For onscreen experiences, simplicity has become a watchword, especially for mobile devices. Service design can bring simplicity to the forefront for a company wanting to use data in smarter ways to benefit the user. Here are a few examples that illustrate the power of a design-led approach to data:
3, a mobile operator based in Sweden, redefines the phone bill, transforming it from a monthly annoyance to a helpful service. "My 3" is an app that lets customers see their usage data in real time so they know exactly where they are compared to their plan. If they are running low on minutes, they can get more credit from within the app so at the end of the month there's no bill shock moment. Customers can also make a call to customer service right from the app where the helpful information continues by telling you how long you'll have to wait to speak with someone. This tiny app is rethinking the experience of the phone bill, taking it from a static, one-way piece of communication to a personalized service that adjusts to a customer's behavior and allows them to take action immediately.
It's a wonderful example of taking information that can be classified as amongst the dullest on the planet and potentially one of the most aggravating for customers -- and turning it on its head. Amazingly, customers love the service so much that they are taking the time to review it in the app store with an average of 4.5 stars, for a phone bill app.
3's story also shows us what a company can accomplish when they take an inspired leap of faith. Breaking with their competition in the operator space, 3 chose to take a new direction with customer data.
The Google (GOOG) age has changed the conversation between patient and doctor, and we're now seeing a movement by health care professionals to embrace the information and data revolution. They are starting to take a proactive stance to implementing digital solutions that use data to facilitate the relationship between patients and clinicians.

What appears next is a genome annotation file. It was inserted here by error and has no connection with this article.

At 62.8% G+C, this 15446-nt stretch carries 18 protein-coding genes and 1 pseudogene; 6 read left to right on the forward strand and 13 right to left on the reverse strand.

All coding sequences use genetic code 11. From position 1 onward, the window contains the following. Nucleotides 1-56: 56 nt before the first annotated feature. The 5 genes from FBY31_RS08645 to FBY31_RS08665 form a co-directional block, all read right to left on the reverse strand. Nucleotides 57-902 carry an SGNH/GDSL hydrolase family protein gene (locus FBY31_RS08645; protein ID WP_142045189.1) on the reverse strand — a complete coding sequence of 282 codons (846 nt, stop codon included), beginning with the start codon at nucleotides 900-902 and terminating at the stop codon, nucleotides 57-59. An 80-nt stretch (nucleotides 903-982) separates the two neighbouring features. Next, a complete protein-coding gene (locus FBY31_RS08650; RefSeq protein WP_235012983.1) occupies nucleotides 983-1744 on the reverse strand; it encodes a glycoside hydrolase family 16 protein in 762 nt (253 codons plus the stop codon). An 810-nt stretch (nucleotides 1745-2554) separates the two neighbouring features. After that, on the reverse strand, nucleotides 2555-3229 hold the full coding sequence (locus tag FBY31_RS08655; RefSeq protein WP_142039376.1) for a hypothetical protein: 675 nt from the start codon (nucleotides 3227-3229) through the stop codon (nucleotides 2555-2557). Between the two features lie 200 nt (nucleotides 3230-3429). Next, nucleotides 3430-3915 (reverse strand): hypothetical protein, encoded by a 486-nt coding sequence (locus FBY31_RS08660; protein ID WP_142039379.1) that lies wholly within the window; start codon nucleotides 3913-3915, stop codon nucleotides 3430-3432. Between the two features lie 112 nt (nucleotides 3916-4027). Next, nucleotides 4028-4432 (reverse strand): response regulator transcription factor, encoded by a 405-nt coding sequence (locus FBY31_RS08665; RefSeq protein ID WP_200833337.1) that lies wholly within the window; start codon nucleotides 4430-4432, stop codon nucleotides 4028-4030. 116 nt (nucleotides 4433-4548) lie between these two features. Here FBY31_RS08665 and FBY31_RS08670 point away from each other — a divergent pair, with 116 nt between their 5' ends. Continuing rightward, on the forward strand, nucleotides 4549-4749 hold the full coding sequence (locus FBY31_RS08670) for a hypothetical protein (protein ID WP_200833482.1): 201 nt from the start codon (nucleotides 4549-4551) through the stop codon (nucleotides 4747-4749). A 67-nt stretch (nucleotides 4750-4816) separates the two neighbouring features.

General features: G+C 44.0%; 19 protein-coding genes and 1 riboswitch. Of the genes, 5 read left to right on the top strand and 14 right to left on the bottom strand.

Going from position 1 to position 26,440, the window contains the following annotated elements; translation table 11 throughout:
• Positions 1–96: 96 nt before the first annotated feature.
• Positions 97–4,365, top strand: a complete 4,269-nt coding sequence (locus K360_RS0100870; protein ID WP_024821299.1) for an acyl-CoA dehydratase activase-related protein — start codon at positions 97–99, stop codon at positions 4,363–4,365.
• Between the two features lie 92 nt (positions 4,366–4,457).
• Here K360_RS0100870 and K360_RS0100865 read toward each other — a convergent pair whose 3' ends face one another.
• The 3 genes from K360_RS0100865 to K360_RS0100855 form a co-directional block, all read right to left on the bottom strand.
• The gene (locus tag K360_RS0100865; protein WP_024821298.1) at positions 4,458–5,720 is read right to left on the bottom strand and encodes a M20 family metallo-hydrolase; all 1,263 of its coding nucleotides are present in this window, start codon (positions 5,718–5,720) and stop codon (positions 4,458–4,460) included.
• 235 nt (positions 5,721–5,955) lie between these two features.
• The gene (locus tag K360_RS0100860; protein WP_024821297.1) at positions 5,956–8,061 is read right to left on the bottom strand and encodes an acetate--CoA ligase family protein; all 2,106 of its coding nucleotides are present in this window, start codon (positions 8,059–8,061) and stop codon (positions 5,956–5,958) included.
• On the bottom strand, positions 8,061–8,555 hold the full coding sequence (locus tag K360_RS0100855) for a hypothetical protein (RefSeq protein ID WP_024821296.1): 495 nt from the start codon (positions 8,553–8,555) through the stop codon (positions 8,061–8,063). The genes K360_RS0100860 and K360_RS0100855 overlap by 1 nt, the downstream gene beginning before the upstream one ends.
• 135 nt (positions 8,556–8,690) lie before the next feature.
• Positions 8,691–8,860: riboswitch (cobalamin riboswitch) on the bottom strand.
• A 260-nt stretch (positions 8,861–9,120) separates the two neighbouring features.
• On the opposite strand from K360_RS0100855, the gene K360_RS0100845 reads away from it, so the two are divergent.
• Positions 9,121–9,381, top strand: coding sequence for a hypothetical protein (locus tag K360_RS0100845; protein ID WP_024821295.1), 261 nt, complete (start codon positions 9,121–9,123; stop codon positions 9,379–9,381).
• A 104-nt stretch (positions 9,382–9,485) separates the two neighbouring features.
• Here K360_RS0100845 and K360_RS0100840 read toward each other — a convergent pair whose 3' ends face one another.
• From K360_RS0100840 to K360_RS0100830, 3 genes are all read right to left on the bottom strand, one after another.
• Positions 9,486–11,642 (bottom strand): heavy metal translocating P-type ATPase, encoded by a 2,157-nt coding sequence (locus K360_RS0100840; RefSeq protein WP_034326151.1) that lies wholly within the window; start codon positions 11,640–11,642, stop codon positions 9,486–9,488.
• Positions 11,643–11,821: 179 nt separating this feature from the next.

SMART, an initiative from Harvard Medical School and Boston Children's Hospital, is an effort to redesign the pediatric growth chart. The pediatric growth chart is the ever-present tool in nearly every pediatric appointment, and yet for many parents the information presented is unclear. In some cases, this can lead to misinterpreted data, which can result in fatal consequences. SMART took a design-led approach to creating an interactive pediatric growth chart app that can be easily read, understood, and shared between doctors and parents. The app showcases patient's data in two different ways: customizing a view for clinicians and one for parents. The parental view allows doctors to better explain the growth charts and percentiles to parents using a simplified representation of the data that can be immediately understood. Instead of complex percentiles, the visuals give a snapshot that showcases a child's development, making sure that both clinicians and parents are on the same page.
A major increase in projects like SMART and My 3 in which the central challenge is about finding ways to bring meaning to data for the average person. It's clear that many organizations will be facing the same issues. Here are some ways that design can help companies make sense of their data and identify opportunities to turn it into a benefit for their customers:
Olof (@olof_s) co-founded Fjord in 2001, and has since led the company to become one of the world's most successful service design consultancies working with clients including the BBC, Citibank, ESPN, Flickr, Foursquare, Harvard Medical School, Nokia, and Qualcomm, among others. Olof has years of experience collaborating with major brands to design breakthrough experiences that make complex systems simple and elegant. A frequent speaker at global conferences and events, recent appearances include Fortune 2012 Brainstorm Tech, GigaOm Mobilize, and Rutberg Future: Mobile.